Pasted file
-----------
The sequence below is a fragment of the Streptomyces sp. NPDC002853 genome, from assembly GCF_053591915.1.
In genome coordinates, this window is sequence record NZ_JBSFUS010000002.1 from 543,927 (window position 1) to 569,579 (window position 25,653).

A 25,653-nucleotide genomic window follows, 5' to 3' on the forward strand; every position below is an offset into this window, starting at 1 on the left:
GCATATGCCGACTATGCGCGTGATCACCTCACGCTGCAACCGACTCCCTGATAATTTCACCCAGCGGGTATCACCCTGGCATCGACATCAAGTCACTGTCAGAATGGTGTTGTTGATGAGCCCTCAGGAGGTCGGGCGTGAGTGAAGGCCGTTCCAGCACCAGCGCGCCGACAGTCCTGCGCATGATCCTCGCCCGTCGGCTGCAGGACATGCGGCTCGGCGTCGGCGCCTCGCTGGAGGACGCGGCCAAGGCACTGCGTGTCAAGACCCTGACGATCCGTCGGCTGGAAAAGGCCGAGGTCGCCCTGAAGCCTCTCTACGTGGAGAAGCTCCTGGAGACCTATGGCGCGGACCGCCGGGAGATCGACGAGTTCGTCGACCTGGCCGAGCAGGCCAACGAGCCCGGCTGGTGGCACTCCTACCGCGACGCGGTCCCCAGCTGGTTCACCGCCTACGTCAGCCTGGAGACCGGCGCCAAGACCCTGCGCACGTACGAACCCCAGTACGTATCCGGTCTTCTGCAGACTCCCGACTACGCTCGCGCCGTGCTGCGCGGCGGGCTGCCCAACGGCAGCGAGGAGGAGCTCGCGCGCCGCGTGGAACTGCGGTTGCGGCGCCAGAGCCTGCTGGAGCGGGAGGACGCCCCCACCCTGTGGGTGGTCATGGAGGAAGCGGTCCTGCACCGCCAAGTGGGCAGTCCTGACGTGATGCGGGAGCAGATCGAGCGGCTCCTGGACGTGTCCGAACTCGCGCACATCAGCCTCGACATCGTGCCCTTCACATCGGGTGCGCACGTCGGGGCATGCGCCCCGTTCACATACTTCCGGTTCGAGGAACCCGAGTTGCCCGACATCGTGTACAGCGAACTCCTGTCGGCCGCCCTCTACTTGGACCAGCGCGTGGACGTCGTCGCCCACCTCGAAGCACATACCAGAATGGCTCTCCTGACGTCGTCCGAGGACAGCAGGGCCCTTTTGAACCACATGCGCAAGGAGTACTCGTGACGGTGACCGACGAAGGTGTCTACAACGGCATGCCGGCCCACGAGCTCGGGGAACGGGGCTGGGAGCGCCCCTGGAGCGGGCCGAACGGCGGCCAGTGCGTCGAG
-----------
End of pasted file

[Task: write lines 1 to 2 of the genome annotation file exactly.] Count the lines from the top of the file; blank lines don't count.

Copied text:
The sequence below is a fragment of the Streptomyces sp. NPDC002853 genome, from assembly GCF_053591915.1.
In genome coordinates, this window is sequence record NZ_JBSFUS010000002.1 from 543,927 (window position 1) to 569,579 (window position 25,653).